Can Scientists (Not) Be Activists?

I just went to a talk titled this, given by a leading climate change scientist and activist. I was hoping for some practical advice from his 20+ years advocating for alternative energy sources and reducing dependence on fossil fuels (which is not only bad for the environment, but also bad for human health).

Unfortunately, what I got was a rambling lecture on how young people need to rise up and do something. Didn’t say what. Didn’t say how. But something. Then he showed more pics of himself age 4 on the family farm in Iowa.

I don’t know if I even count as a “young person” any more (it’s all relative, right? but seriously, when did they start admitting children into medical school?), but I can tell you that my generation, or at least my bubble of my generation, has the passion. We have the science. What we lack is the generational knowledge of the folks who pushed for the Clean Air Act of 1970 and the Clean Water Act of 1972. Unfortunately, it appears that generation is committed to blaming us for perceived apathy, while withholding the practical knowledge they acquired in pushing forward the most important pieces of environmental legislation since the creation of the National Park System.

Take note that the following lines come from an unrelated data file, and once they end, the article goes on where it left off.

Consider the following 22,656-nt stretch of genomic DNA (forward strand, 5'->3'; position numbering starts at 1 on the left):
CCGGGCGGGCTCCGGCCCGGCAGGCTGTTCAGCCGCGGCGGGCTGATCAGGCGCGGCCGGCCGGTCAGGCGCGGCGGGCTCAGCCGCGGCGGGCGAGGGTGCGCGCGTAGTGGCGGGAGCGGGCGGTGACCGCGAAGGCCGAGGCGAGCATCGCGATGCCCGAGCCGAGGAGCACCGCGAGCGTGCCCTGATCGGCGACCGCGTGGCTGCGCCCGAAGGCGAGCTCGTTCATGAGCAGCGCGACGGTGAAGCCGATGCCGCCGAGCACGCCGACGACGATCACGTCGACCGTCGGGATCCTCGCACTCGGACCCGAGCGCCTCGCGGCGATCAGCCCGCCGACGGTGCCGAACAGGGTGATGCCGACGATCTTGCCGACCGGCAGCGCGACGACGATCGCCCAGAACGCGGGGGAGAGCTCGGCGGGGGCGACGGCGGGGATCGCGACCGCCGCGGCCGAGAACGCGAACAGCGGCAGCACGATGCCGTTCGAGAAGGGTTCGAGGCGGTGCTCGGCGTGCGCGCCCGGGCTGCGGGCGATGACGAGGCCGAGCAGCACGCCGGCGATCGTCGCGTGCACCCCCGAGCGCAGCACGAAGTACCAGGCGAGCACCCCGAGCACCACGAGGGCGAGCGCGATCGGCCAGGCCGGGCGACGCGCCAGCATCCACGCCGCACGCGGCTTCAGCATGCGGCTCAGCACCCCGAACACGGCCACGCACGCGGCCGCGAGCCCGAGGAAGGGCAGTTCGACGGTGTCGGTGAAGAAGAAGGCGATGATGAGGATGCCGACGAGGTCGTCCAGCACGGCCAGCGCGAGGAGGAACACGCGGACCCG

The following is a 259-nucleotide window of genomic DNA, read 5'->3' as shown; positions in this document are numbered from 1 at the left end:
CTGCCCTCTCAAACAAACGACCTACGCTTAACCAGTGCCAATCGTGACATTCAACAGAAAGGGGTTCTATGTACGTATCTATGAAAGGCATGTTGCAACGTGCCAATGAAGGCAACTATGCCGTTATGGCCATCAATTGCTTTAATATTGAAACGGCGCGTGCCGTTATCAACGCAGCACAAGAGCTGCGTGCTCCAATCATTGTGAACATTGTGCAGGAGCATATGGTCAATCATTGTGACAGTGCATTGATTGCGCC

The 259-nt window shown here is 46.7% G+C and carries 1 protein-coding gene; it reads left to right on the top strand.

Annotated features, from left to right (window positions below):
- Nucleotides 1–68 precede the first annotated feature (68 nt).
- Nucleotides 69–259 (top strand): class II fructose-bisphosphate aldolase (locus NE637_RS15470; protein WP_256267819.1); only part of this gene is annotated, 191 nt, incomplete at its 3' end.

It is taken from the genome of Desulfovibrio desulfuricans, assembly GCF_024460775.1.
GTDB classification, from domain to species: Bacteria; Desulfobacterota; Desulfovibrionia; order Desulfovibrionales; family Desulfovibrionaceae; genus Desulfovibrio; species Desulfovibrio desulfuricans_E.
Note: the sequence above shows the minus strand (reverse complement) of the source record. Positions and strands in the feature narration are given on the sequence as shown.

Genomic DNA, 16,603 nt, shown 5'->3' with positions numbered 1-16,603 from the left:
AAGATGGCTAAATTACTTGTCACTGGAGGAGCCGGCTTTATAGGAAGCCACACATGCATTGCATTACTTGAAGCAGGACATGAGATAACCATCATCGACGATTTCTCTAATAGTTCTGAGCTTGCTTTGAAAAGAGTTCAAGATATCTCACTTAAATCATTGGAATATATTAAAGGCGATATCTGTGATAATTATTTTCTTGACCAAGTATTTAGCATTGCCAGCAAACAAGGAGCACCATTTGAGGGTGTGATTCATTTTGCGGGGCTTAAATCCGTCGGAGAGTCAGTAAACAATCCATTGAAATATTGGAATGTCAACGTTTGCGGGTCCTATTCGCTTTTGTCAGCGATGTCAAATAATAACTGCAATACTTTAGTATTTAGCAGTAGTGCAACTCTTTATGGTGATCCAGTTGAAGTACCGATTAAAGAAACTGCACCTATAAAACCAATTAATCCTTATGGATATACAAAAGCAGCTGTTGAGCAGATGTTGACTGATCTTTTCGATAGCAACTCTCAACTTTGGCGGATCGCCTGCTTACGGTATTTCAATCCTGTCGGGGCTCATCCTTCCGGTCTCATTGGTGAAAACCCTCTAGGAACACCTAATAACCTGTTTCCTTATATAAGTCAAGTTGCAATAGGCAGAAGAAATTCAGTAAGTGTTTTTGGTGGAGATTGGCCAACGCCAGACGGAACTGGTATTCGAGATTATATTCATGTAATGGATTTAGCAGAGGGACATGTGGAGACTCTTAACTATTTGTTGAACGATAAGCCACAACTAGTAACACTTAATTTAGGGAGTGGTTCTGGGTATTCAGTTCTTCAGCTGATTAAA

So anyway, can scientists not be activists? I don’t know, because to me, being one is being both. See you all at the March for Science next week!



One of the first patients I met in medical school was a 10-year-old boy with SSPE, a not-so-rare and always-fatal complication of measles infection. He was blind, deaf, severely encephalopathic, and spastic. It was a peds GI clinic, so I guess he had some GI issues too, but the thing I remember most about him was his father lifting him out of his wheelchair and carrying him across the room to the exam table. His head flopped as Dad laid him down; he had scissoring clonus at both legs.


He was the first neurologically devastated person I’d met, and it was shocking. I was pretty naive, I guess — I was a first-year medical student, 22 years old, still wet behind the ears. In the decade since, I’ve taken care of a lot of people in various stages of coma, but that kid stands out to me. That kid, more than anything else — more than the science, even — convinced me that vaccines were essential.


So when I heard that SSPE is on the rise (previously thought to be 1:10k cases, but with vaccination rates falling, appears to be more like 1:600) and that Europe is facing a massive measles outbreak that’s left 17 children dead in Romania alone, I’m struggling a bit with the appropriate response. Yes, sympathy for the families of those kids — no parent should ever, ever have to bury their child. But I can’t quite silence the little part of me that wants to say, “What did you think was going to happen? You withhold a lifesaving preventative measure from your child; therefore they die. Do you make sure your kid wears their seatbelt? Brush their teeth? So why don’t you vaccinate?”

I’m a big believer in the patient’s right to bodily autonomy, but I think we’ve lost sight of the fact that the patient here is the child. I can’t think of anything that strips your bodily autonomy faster than complications of a vaccine-preventable disease.